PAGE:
Asperger’s Syndrome

Asperger’s Syndrome

        Asperger’s Syndrome, viewed as a separate condition before, is now part of the autism spectrum disorder (ASD). This change came about in 2013 when the Diagnostic and Statistical Manual of Mental Disorders (DSM-5) changed its classification.   Medical professionals classify this condition as a high-functioning type of ASD. The symptoms of Asperger’s are less severe than other conditions on the ASD. DSM-5 also includes a new condition, known as social pragmatic communication disorder.   Few symptoms of the pragmatic communication disorder overlap the symptoms of Asperger’s. Medical professionals diagnose a person with Asperger’s if they have face problems with writing and talking, but have normal intelligence.    

What Does Asperger’s Syndrome Involve?

  Asperger’s Syndrome involves:  
  • Trouble with social interactions
  • Limited interests
  • Distinctive strengths
  • Wish for sameness

What Are the Strengths of Asperger’s Syndrome?

  The strengths of Asperger’s Syndrome include:  
  • Extraordinary persistence and focus
  • Attention to detail
  • Skill for distinguishing patterns

What Are the Challenges of Asperger’s Syndrome?

  The challenges of Asperger’s Syndrome include:  
  • Hypersensitivity to sounds, tastes, lights, and more
  • Trouble with communicating and understanding a conversation
  • Trouble with nonverbal communication skills, such as distance, tone, loudness, and more
  • Depression and anxiety
  • Uncoordinated movements or clumsiness

What Are the Symptoms of Asperger’s Syndrome?

  The following are symptoms of Asperger’s Syndrome:  
  • Unable to make friends or maintain friendships
  • Isolation or minimal interaction with people in social gatherings
  • Unable to make eye contact or tend to stare at others
  • Unable to interpret gestures
  • Unable to recognize irony, sarcasm, and humor
  • Unable to express empathy and communicate and control emotions
  • Lack of common sense
  • Fascination with specific subjects
  • Interpret information as literal
  • Prefer to follow a strict routine
  • Tend to engage in one-sided conversation about themselves

How Do Doctors Diagnose Asperger’s Syndrome?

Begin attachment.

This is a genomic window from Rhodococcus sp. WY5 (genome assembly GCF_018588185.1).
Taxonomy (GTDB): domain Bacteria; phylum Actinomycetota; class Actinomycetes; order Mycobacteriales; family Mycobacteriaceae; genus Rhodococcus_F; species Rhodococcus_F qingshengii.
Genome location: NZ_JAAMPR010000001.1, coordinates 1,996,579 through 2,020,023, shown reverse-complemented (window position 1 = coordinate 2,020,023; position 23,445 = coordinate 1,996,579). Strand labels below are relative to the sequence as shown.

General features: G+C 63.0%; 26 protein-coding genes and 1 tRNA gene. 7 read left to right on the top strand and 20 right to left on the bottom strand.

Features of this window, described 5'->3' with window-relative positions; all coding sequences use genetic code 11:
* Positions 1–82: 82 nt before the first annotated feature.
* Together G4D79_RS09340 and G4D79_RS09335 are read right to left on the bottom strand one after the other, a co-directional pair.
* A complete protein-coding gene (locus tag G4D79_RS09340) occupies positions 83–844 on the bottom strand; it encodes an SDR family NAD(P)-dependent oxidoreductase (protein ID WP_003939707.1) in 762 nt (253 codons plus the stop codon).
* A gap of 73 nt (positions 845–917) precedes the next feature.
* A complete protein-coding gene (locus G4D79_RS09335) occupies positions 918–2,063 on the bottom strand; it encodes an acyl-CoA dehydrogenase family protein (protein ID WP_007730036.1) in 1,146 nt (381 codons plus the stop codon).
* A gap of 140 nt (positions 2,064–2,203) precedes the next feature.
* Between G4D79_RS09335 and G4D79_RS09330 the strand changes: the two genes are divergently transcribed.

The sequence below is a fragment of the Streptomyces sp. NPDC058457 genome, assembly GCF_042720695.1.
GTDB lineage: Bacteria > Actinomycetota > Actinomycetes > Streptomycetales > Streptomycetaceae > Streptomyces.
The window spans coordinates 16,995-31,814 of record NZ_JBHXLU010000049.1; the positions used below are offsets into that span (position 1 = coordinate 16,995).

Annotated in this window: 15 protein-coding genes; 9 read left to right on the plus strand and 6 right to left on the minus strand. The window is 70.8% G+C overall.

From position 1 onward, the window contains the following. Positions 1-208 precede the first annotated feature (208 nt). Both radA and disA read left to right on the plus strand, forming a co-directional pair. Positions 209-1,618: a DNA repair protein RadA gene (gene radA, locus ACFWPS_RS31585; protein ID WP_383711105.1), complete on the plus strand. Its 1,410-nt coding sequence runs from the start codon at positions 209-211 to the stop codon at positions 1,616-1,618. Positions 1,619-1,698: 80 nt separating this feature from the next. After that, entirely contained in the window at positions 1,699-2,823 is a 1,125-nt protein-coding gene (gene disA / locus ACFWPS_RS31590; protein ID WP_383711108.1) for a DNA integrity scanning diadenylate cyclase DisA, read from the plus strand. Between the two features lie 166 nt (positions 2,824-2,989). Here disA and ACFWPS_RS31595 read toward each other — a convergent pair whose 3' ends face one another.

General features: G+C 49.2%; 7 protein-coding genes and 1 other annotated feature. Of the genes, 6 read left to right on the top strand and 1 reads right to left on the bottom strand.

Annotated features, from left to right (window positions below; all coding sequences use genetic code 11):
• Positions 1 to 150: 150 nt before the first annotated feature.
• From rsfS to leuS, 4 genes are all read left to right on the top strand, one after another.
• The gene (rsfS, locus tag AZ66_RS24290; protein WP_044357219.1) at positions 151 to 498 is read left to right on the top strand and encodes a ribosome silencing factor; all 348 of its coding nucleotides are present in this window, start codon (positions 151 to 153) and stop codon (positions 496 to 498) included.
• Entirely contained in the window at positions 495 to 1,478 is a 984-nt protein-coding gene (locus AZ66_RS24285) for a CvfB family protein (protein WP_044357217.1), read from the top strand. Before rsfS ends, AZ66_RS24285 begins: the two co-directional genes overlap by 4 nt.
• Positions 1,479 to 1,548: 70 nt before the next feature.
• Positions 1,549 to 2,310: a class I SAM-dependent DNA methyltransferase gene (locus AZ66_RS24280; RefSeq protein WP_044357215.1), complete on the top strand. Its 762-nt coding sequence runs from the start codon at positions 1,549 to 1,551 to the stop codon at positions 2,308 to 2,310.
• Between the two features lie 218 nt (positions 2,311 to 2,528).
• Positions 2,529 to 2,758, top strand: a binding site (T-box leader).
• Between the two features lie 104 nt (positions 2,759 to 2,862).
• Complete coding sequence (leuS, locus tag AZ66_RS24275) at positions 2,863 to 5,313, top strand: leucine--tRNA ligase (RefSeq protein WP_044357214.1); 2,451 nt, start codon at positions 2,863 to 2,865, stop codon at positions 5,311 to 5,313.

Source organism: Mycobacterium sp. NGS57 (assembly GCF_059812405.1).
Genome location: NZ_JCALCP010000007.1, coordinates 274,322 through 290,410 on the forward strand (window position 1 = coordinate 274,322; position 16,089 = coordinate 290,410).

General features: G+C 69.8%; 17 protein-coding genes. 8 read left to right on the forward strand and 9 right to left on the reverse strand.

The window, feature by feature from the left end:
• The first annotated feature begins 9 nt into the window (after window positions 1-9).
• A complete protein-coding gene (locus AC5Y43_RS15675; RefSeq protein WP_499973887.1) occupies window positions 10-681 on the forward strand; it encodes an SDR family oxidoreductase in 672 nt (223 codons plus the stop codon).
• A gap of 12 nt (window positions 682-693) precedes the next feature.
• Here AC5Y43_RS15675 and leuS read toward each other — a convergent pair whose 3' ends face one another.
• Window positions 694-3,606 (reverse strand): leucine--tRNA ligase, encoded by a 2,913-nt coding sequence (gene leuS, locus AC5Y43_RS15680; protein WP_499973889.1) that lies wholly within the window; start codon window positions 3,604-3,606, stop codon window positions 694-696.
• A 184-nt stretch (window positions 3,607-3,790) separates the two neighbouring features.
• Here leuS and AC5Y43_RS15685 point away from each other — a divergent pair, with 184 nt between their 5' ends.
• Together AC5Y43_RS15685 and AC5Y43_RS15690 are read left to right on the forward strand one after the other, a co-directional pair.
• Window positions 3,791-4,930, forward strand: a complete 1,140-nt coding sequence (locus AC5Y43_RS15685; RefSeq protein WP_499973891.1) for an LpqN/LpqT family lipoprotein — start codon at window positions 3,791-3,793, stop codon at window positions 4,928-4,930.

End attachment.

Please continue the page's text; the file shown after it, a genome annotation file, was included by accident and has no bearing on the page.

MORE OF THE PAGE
Medical professionals diagnose Asperger’s Syndrome by performing a multi-disciplinary diagnostic team, which includes a speech and language therapist, psychiatrist, pediatrician, and/or psychologist. Since Asperger’s Syndrome varies from person to person, it is difficult to reach a diagnosis. Therefore, medical professionals tend to diagnose children with Asperger’s Syndrome later with some getting diagnosed with it when they are an adult.      

Asperger’s Syndrome and Treatment Options

    Asperger’s syndrome is characterized as the distinct autism spectrum disorder. People suffering from this syndrome usually have normal to above-average intelligence. However, they usually face difficulties in terms of social interactions. They often have absorbing pervasive interests in some special topics.   The degree of symptoms’ severity varies among different affected individuals. There are some abnormalities in the use and interpretation of language, although language development remains normal.   Asperger’s syndrome is the group of neurodevelopment disorders affecting an individual’s behavior, communication and language use along with social interaction patterns. Following are some of the commonly associate behaviors with Asperger’s syndrome:
  • Repetitive and robotic speech
  • Inappropriate and limited social interactions
  • Difficulty with non-verbal communication
  • Inability to understand non-literal phrases along with emotional/social issues
  • Obsession with unusual, specific topics
  • Awkward mannerism or movement
  • Lack of eye contact or even reciprocal conversation

Treatment Options for Asperger’s Syndrome

  There is no best and single treatment for Asperger's syndrome. In most cases, cognitive behavioral therapy seems to be most helpful in controlling emotions, repetitive behavior and obsession along with learning social skills.   There are some educational, groups and social programs that help patients’ of Asperger’s syndrome to learn adaptive and social activities through highly structured activities. In addition to different behavioral interventions, patients’ affected by this syndrome are also helped by medications like selective serotonin reuptake inhibitors (SSRIs), stimulants and antipsychotics to treat associated issues like depression, anxiety, and ADHD and hyperactivity.   The patient’s physician may also recommend different therapies to cope with Asperger’s syndrome. So the treatment options include medication, therapy, alternative approaches, and others. Some of the commonly performed therapies include;
  • Medication therapy
  • Occupational therapy/sensory integration
  • Cognitive behavioral therapy
  • Speech-language and social skills training therapy
  • Anger management and others.
Nonetheless, just like any other autism spectrum disorder, the sooner a patient starts with the treatment, the easier it becomes to manage Asperger’s.